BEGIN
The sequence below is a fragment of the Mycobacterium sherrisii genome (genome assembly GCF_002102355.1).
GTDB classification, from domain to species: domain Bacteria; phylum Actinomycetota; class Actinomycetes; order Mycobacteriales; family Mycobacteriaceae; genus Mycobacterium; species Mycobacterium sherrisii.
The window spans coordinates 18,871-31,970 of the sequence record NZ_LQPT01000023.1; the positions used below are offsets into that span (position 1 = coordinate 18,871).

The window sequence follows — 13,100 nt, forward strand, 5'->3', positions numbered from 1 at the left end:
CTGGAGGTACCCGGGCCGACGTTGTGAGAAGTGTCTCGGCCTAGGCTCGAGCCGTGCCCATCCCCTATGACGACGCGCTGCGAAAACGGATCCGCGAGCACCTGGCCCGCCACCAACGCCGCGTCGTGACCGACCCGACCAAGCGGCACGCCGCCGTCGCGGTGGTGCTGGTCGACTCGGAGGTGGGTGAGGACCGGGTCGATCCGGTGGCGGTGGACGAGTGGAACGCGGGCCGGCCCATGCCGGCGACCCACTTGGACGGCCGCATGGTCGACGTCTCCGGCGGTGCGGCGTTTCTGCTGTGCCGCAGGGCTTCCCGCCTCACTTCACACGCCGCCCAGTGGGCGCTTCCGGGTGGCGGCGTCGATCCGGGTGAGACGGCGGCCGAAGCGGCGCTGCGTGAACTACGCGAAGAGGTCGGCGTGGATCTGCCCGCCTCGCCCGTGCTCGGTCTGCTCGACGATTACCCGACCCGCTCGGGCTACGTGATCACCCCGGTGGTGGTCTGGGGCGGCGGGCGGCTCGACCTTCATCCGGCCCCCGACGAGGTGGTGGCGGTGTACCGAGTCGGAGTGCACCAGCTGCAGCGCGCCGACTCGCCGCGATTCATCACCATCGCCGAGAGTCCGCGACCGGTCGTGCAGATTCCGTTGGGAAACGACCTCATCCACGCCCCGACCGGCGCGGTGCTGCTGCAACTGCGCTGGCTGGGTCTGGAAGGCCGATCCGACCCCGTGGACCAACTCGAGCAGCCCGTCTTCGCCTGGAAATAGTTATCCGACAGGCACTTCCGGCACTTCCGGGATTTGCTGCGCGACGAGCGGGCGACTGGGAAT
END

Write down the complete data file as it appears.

The sequence below is a fragment of the Mycobacterium sherrisii genome (genome assembly GCF_002102355.1).
GTDB classification, from domain to species: domain Bacteria; phylum Actinomycetota; class Actinomycetes; order Mycobacteriales; family Mycobacteriaceae; genus Mycobacterium; species Mycobacterium sherrisii.
The window spans coordinates 18,871-31,970 of the sequence record NZ_LQPT01000023.1; the positions used below are offsets into that span (position 1 = coordinate 18,871).

The window sequence follows — 13,100 nt, forward strand, 5'->3', positions numbered from 1 at the left end:
CTGGAGGTACCCGGGCCGACGTTGTGAGAAGTGTCTCGGCCTAGGCTCGAGCCGTGCCCATCCCCTATGACGACGCGCTGCGAAAACGGATCCGCGAGCACCTGGCCCGCCACCAACGCCGCGTCGTGACCGACCCGACCAAGCGGCACGCCGCCGTCGCGGTGGTGCTGGTCGACTCGGAGGTGGGTGAGGACCGGGTCGATCCGGTGGCGGTGGACGAGTGGAACGCGGGCCGGCCCATGCCGGCGACCCACTTGGACGGCCGCATGGTCGACGTCTCCGGCGGTGCGGCGTTTCTGCTGTGCCGCAGGGCTTCCCGCCTCACTTCACACGCCGCCCAGTGGGCGCTTCCGGGTGGCGGCGTCGATCCGGGTGAGACGGCGGCCGAAGCGGCGCTGCGTGAACTACGCGAAGAGGTCGGCGTGGATCTGCCCGCCTCGCCCGTGCTCGGTCTGCTCGACGATTACCCGACCCGCTCGGGCTACGTGATCACCCCGGTGGTGGTCTGGGGCGGCGGGCGGCTCGACCTTCATCCGGCCCCCGACGAGGTGGTGGCGGTGTACCGAGTCGGAGTGCACCAGCTGCAGCGCGCCGACTCGCCGCGATTCATCACCATCGCCGAGAGTCCGCGACCGGTCGTGCAGATTCCGTTGGGAAACGACCTCATCCACGCCCCGACCGGCGCGGTGCTGCTGCAACTGCGCTGGCTGGGTCTGGAAGGCCGATCCGACCCCGTGGACCAACTCGAGCAGCCCGTCTTCGCCTGGAAATAGTTATCCGACAGGCACTTCCGGCACTTCCGGGATTTGCTGCGCGACGAGCGGGCGACTGGGAAT